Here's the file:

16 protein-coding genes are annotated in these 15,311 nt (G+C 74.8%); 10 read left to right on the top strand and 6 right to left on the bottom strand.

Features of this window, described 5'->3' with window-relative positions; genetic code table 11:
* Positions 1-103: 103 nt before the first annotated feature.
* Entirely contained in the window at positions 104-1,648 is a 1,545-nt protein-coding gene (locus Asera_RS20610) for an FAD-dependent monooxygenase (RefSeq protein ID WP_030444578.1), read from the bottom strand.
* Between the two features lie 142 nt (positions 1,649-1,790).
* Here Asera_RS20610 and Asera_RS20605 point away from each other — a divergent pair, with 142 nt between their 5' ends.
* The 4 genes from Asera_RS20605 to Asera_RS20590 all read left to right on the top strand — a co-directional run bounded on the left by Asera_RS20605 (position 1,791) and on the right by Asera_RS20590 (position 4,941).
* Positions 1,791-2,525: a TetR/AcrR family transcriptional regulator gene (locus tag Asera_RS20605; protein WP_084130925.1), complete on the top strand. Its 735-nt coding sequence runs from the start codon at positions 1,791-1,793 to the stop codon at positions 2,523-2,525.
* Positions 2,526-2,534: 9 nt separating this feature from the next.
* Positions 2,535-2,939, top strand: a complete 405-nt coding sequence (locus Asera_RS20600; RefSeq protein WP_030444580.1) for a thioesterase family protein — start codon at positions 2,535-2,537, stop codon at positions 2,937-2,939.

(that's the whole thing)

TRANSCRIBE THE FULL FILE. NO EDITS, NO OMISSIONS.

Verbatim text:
16 protein-coding genes are annotated in these 15,311 nt (G+C 74.8%); 10 read left to right on the top strand and 6 right to left on the bottom strand.

Features of this window, described 5'->3' with window-relative positions; genetic code table 11:
* Positions 1-103: 103 nt before the first annotated feature.
* Entirely contained in the window at positions 104-1,648 is a 1,545-nt protein-coding gene (locus Asera_RS20610) for an FAD-dependent monooxygenase (RefSeq protein ID WP_030444578.1), read from the bottom strand.
* Between the two features lie 142 nt (positions 1,649-1,790).
* Here Asera_RS20610 and Asera_RS20605 point away from each other — a divergent pair, with 142 nt between their 5' ends.
* The 4 genes from Asera_RS20605 to Asera_RS20590 all read left to right on the top strand — a co-directional run bounded on the left by Asera_RS20605 (position 1,791) and on the right by Asera_RS20590 (position 4,941).
* Positions 1,791-2,525: a TetR/AcrR family transcriptional regulator gene (locus tag Asera_RS20605; protein WP_084130925.1), complete on the top strand. Its 735-nt coding sequence runs from the start codon at positions 1,791-1,793 to the stop codon at positions 2,523-2,525.
* Positions 2,526-2,534: 9 nt separating this feature from the next.
* Positions 2,535-2,939, top strand: a complete 405-nt coding sequence (locus Asera_RS20600; RefSeq protein WP_030444580.1) for a thioesterase family protein — start codon at positions 2,535-2,537, stop codon at positions 2,937-2,939.